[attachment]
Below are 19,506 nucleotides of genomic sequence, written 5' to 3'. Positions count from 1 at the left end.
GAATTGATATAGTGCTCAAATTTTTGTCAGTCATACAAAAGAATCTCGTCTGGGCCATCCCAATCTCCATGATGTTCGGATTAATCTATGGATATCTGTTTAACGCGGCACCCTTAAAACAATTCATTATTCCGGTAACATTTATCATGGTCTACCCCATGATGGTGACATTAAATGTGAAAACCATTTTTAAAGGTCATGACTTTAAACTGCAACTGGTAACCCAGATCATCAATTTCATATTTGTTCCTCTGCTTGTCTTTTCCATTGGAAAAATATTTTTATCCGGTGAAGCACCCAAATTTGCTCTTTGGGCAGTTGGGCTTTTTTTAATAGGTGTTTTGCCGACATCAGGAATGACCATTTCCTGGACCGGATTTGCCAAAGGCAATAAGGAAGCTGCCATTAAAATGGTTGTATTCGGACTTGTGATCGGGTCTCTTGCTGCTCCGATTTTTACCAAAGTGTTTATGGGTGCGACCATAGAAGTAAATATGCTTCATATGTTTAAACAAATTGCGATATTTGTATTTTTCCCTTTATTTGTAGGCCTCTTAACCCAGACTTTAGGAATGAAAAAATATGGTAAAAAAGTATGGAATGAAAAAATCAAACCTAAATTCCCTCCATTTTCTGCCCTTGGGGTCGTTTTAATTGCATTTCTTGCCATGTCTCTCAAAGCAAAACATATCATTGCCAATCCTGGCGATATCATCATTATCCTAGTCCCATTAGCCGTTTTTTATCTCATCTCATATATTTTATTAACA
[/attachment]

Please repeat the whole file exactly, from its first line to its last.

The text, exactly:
Below are 19,506 nucleotides of genomic sequence, written 5' to 3'. Positions count from 1 at the left end.
GAATTGATATAGTGCTCAAATTTTTGTCAGTCATACAAAAGAATCTCGTCTGGGCCATCCCAATCTCCATGATGTTCGGATTAATCTATGGATATCTGTTTAACGCGGCACCCTTAAAACAATTCATTATTCCGGTAACATTTATCATGGTCTACCCCATGATGGTGACATTAAATGTGAAAACCATTTTTAAAGGTCATGACTTTAAACTGCAACTGGTAACCCAGATCATCAATTTCATATTTGTTCCTCTGCTTGTCTTTTCCATTGGAAAAATATTTTTATCCGGTGAAGCACCCAAATTTGCTCTTTGGGCAGTTGGGCTTTTTTTAATAGGTGTTTTGCCGACATCAGGAATGACCATTTCCTGGACCGGATTTGCCAAAGGCAATAAGGAAGCTGCCATTAAAATGGTTGTATTCGGACTTGTGATCGGGTCTCTTGCTGCTCCGATTTTTACCAAAGTGTTTATGGGTGCGACCATAGAAGTAAATATGCTTCATATGTTTAAACAAATTGCGATATTTGTATTTTTCCCTTTATTTGTAGGCCTCTTAACCCAGACTTTAGGAATGAAAAAATATGGTAAAAAAGTATGGAATGAAAAAATCAAACCTAAATTCCCTCCATTTTCTGCCCTTGGGGTCGTTTTAATTGCATTTCTTGCCATGTCTCTCAAAGCAAAACATATCATTGCCAATCCTGGCGATATCATCATTATCCTAGTCCCATTAGCCGTTTTTTATCTCATCTCATATATTTTATTAACA